I really like that Gloss, even in its current pre-release status (v0.5.1) already supports multiple glossaries. I also like its flexibility to place any or all glossaries or terms anywhere; either somewhere within a post or page, or hard-coded in a template file, using the available template tags.
What I’m less thrilled about is the fairly limited text entry method. Although one can in principle use formating (HTML) tags, which have to be typed in manually (or pasted in from some other HTML editor) and therefor allow the use of, say, list elements (let’s forget semantic correctness of HTML or standards compliance for a moment) it’s a bit messy that way.
Now, I also understand that a visual editor is on the horizon, somewhere on the to-do list. And from what I can tell, Gloss uses separate fields and tables to contain the definition lists and data. What I’m (even) less sure about, is why instead of the current method of using a separate field with its data created / edited via a separate plain text editor in the WP Admin back-end, it doesn’t pick up its terms and definitions from specifically marked (tagged, wrapped, encapsulated…) content in plain posts or pages. That way, or so I suspect, it would also be possible to offer a link back to that page.
Here’s the underlying idea why I think that’s a good alternative. For a straight-up vanilla glossary, a simple ordered (in the sense of sorted) list of terms and definitions is all it takes to be functional. But when (ahem) one works on developing a bilingual glossary, especially one that is ‘enriched’ in its definition with commentary, explanation, examples, and (why not) illustrations or other reference materials (e.g. links, images, audio/visuals…) which can be especially helpful working with different languages, you’re SOL very quickly with the current data structure.
So, that’s why I’m wondering whether it makes more sense to optionally allow for linking to (referenced) source pages / posts, where the given definition of a term is expanded with more information. Essentially, what I’m thinking of in practical terms is adding a link such as “click for more info” at the end of the definition, pointing to the pertinent page where the “long version” of the definition can be found, in all its multimedia glory, with the added bonus of already having a stable visual editor: the standard WP editor.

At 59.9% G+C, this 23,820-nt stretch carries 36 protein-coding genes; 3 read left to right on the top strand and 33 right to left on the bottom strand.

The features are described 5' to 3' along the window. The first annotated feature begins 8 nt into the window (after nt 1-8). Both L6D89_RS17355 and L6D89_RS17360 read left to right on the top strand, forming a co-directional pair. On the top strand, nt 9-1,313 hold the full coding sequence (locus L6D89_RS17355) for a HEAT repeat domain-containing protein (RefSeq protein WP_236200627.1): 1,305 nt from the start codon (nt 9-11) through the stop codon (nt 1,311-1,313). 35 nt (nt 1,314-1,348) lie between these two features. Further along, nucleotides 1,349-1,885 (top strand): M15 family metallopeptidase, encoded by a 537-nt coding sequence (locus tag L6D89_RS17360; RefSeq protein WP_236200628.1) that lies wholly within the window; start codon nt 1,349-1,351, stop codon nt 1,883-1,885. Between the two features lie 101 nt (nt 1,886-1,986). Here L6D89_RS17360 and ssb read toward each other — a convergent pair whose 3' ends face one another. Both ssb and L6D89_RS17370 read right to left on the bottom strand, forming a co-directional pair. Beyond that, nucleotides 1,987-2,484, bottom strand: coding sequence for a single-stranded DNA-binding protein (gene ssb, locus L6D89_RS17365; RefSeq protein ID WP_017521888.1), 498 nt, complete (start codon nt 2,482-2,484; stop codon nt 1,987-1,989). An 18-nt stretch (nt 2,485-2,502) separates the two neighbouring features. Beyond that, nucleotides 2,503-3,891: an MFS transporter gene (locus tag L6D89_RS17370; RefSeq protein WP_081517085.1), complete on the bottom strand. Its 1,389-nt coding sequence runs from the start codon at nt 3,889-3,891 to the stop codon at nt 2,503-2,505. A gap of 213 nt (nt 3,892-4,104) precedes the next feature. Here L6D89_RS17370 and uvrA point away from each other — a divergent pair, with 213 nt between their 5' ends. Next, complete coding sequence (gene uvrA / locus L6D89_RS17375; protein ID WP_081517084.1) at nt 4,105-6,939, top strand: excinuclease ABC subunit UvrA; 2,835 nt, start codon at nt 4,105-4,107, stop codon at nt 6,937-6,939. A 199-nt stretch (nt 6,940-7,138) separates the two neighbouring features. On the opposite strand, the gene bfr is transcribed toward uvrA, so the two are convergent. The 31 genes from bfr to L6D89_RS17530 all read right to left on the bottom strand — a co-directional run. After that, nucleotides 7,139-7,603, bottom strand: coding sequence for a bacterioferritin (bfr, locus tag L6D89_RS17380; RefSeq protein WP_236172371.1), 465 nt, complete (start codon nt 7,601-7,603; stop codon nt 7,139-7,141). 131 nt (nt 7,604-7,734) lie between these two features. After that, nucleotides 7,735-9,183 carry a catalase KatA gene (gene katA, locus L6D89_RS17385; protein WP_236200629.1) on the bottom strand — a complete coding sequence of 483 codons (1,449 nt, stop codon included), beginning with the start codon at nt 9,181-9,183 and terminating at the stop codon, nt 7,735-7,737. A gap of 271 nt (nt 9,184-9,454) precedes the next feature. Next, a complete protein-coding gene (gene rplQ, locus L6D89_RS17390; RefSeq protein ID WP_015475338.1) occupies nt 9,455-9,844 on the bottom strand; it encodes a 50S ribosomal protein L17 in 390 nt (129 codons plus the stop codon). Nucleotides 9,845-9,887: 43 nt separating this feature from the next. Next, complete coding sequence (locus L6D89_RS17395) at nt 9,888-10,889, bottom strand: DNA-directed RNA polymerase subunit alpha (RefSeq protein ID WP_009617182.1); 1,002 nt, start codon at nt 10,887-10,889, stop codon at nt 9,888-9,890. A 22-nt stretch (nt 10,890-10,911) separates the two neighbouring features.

The definition itself, by the way, might in such a case perhaps be stored in (and pulled from) the excerpt field; that would make the link between a given definition and its “extended version page/post” more manageable, I think. In such a case, a “definition post/page” would be set apart from a regular one by way of either a category or tag, or a custom field. One could even put the term itself (the key) also in a custom field, so that you have all three elements put together in one chunk of already connected data, i.e. in a WP post or page.
And finally, it would be really helpful to have some type of TOC (in alphabetically ascending order, pretty please) as a list of entries, to navigate through the terms and get much faster to the pertinent definition, and in turn, its pseudo-encyclopedic extension post/page.
Hey even wannabe lexicographers can dream, can’t we!
P.S.: Here’s another reason I like Gloss so much – after going through several options to create a wiki of sorts, for a collaborative application of a distributed glossary development team, not all of them (ahem) equally well-versed in wiki formating and usage conventions, I gave up and settled on WP as a more easily shared collaborative editing / publishing option. The working philosophy of Gloss, together with the myriad options out there for user access, roles and capabilities management, reinforces the benefits of WP as an accessible, flexible but potent information sharing and management solution. In other words: please don’t give up on the development of Gloss! My thanks to its author, Joe Casabona.
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